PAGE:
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            “Mom,” said my 10-year-old son from the backseat of our mini-van, “I heard really weird noises last night while I was trying to sleep.

            I was only half-listening if we’re being honest.  After all, I spend my days being informed of every bug bite, loose tooth, dream, and bodily function… it’s a miracle that I still listen at all, if you ask me.

            “Mmm hmmm…” I replied, absentmindedly.

            “It sounded like someone was having an asthma attack,” he continued.

            “Well… you’re the only one with asthma, so are you sure you weren’t just congested and hearing your own breathing?”

            “No, it wasn’t coming from my room.”

            “Maybe it was the baby monitor then.  It could’ve been echoing Wyatt’s sound machine or something.”  I was getting a little tired of guessing, but it didn’t seem we were going to stop with this game until we got to the bottom of things.

            “No… I don’t think it was that.  It was around 11 o’clock and I just couldn’t sleep.  It sounded like maybe it was coming from your room?”

            It was in the next moment that I had solved the mystery of the questionable asthma attack that occurred at 11pm the previous night.

            “Mom, it kinda sounded like this.”  With quick breaths, my son rehearsed the panting sounds he was referring to – they were the sounds of a husband and wife who had been ships passing in the night for too many weeks to count – the sound of allergy-congested people finding comfort in the arms of their significant other.

Photo by www.rawstory.com

Photo by www.rawstory.com

            As my son continued to ignorantly pant in the backseat, I contemplated driving the van into the river, because there was really no way for either of us to un-hear the sounds that we’d heard.

            My 8-year-old began to laugh.  “That’s weird, Cameron!  I wonder where the sound was coming from.”

            Flustered, I began to stumble over 1st grade words.  I mucked up the word “T.V.” as I tried to explain that perhaps the volume had been too loud.  I mispronounced “remote” as I suggested that their Dad had probably hit the increase volume button when he meant to hit the decrease volume button.  Overall, I felt dizzy and just a bit nauseous.

            But Cameron was not to be deterred.  “Well… I don’t think it was the T.V., Mom, because I heard that already before the sounds started.  It didn’t sound like T.V. noise.  It sounded like this…”  My 10-year-old proceeded to mimic the sounds for a second time.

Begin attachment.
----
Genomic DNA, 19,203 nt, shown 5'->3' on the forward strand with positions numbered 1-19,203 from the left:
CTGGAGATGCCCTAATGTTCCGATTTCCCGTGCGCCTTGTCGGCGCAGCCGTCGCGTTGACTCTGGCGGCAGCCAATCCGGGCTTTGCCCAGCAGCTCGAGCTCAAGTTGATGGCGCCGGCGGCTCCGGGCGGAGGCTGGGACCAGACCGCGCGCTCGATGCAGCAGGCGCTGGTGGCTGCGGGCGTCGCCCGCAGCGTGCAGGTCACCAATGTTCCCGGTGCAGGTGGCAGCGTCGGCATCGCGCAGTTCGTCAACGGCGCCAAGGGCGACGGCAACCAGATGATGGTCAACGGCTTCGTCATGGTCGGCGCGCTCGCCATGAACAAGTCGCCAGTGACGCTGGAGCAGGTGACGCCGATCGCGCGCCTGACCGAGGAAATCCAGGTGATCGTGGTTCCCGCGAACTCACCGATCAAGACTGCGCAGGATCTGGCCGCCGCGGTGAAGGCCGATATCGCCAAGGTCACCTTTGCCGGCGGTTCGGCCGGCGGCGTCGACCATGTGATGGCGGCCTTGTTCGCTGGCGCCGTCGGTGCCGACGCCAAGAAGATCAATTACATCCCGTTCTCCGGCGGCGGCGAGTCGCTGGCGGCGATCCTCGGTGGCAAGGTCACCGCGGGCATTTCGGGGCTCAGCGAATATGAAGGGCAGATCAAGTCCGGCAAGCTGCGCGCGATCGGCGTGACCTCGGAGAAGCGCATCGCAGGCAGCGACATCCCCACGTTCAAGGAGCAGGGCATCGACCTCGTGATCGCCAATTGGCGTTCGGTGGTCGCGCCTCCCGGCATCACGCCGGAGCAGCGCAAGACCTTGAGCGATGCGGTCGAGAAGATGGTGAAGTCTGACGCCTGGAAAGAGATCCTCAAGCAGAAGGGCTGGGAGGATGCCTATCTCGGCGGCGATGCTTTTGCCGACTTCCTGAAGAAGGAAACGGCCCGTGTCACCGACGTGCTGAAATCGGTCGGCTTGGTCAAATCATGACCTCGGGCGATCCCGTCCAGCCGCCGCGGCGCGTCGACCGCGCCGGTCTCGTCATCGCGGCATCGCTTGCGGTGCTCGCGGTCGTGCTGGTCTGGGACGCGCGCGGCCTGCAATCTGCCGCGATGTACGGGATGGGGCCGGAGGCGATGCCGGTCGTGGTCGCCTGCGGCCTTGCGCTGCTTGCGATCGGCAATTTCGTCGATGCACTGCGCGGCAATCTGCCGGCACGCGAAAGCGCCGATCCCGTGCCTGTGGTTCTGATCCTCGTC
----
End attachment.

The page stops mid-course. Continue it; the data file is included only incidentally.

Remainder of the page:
I quickly talked over him, saying that I had fallen asleep and who really knows what show came on once I was sleeping… it could’ve been a show where someone was crying, or perhaps someone who was afraid.  I reminded them that when people feel extreme fear, sometimes their breathing will come very quickly.  (Because obviously this was the best possible moment to review feelings and the effects they have on our bodies.  But chalk one up for Mom and finding a therapeutic moment, right?)

            For a minute, it seemed that my son was satisfied.  He looked out his window as the toddler continued to announce each car that passed with a resounding “Caaaar!”

            “But Mom, it started when Dad went upstairs, so wouldn’t he have turned off the T.V. if you were asleep?”

            Oh for crap’s sake!

            “Honey, I don’t know!  Maybe Dad changed the channel to something he wanted to watch, and there was someone crying or scared on that channel… how am I to answer all these absurd questions?  I’m supposed to be focusing on the road, here!”

            Cameron seemed deep in thought.  He quietly made the noises to himself once more in the backseat as he and his sister determined that it just couldn’t have been someone scared.  But sensing that he was on thin ice, he tried once more.  “Um, but Mom?  The noises ended when Dad went back downstairs…”

            And then I realized what I had to do.  I had no choice but to throw my husband under the bus.  “See, there you go.  The noises came from Dad.  Maybe you thought they were coming from our room, but Dad was probably just going to the bathroom.”  I felt like rejoicing, because obviously bearing down too hard doing one’s personal business can imitate deeds of an even more personal nature, can’t they?

            “Yeah… but I went to the bathroom to get a drink of water and Dad wasn’t in there.  It was definitely coming from your room,” my son replied thoughtfully.

            How exactly is my son in Special Education when his reasoning skills are this advanced?  Perhaps if he suspected his Math problems getting it on with one another, he’d pay closer attention in class!

            “Cameron. If Dad wasn’t in the bathroom, then he was obviously in our room.”

            “And he was probably crying, Cameron,” piped in the sister.  “He probably misses Isaac.”

            “Yes!  Dad was probably sad over Isaac.  So let it go, we don’t want to embarrass him for crying.”  It was the best I could do in that moment.  Taylor sat in the backseat looking heartbroken for her father, whereas Cameron still looked like he couldn’t quite swallow what I was feeding him.

            “I’ll ask Dad if he’s OK when he gets home then,” he said with resolve.

            I made two mental notes as we arrived at our destination that evening:

1)      Inform Husband to admit to being a big crybaby if asked

2)      Have Cameron’s sleeping medication increased ASAP.

           But before we finished exiting the van, Taylor asked me this endearing question.  “Mom?  Should I make Dad a card, telling him I hope he feels better?”

           “No, honey.  I think Daddy probably got it all out and he feels much better now.”

           Mental Note #3: No more hanky panky.  EVER.

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